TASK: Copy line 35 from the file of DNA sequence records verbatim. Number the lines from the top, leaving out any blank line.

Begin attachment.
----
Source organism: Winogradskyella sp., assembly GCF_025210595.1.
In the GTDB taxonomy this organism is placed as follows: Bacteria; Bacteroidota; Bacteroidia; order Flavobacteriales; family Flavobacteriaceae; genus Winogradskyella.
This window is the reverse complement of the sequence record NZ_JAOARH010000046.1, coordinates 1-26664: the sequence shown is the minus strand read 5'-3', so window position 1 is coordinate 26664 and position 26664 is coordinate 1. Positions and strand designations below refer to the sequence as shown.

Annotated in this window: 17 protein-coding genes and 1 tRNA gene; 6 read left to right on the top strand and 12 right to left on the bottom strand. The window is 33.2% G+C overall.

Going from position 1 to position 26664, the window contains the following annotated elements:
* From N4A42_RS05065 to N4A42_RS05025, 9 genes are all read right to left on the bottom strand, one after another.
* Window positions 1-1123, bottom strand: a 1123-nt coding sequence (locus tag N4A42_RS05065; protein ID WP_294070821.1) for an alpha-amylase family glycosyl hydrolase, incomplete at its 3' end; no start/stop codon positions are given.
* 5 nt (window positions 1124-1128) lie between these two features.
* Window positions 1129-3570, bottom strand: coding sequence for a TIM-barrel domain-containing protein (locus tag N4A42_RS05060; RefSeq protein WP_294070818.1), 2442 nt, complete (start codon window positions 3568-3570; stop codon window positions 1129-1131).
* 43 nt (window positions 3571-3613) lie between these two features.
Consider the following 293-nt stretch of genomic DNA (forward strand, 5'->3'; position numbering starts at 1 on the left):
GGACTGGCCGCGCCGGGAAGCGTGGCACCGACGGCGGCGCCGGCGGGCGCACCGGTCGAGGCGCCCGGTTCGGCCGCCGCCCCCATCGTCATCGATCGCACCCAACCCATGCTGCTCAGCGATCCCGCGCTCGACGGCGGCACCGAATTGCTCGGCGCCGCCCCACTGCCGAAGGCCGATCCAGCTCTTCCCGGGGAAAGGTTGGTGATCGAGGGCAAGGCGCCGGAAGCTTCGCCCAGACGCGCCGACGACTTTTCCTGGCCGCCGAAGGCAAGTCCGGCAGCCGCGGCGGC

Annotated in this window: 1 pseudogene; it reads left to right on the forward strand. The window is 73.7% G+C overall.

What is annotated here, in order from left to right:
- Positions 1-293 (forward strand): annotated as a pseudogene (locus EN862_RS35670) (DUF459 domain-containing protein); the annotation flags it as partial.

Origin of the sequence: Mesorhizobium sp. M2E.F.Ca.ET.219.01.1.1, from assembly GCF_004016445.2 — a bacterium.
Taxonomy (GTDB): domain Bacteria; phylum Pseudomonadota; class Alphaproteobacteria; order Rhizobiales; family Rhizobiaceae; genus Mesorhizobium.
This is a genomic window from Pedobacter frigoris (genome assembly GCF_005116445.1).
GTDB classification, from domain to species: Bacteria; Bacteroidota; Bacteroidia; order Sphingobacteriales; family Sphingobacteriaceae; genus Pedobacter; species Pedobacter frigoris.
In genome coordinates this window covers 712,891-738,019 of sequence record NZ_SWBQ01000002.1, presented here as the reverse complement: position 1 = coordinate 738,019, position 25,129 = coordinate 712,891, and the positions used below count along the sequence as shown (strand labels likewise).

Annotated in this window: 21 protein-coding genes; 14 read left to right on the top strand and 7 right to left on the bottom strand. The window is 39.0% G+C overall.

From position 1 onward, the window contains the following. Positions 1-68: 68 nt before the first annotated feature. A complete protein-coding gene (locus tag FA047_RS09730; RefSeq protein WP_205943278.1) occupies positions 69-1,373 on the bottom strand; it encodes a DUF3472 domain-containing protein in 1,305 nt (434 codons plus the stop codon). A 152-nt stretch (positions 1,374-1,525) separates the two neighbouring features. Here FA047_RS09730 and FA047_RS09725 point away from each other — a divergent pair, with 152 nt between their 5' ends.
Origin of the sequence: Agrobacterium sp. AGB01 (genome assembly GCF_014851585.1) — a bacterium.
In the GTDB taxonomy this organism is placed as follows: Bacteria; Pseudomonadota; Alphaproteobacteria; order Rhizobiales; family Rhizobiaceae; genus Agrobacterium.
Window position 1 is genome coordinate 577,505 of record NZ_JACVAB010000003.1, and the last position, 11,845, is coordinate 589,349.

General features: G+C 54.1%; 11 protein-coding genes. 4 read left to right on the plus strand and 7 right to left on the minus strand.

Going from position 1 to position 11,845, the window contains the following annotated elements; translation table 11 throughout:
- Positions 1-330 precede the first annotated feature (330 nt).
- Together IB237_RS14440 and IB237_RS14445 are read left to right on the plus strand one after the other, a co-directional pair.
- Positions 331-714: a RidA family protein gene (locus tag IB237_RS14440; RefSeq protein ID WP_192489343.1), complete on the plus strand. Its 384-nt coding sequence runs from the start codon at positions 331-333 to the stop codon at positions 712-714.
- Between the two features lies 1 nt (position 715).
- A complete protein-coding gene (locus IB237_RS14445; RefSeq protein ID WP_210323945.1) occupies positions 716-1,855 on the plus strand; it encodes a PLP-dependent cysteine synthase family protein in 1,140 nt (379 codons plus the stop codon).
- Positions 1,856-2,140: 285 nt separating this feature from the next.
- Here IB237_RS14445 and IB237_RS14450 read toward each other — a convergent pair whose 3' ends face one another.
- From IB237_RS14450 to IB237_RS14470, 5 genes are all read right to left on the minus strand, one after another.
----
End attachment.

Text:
- From IB237_RS14450 to IB237_RS14470, 5 genes are all read right to left on the minus strand, one after another.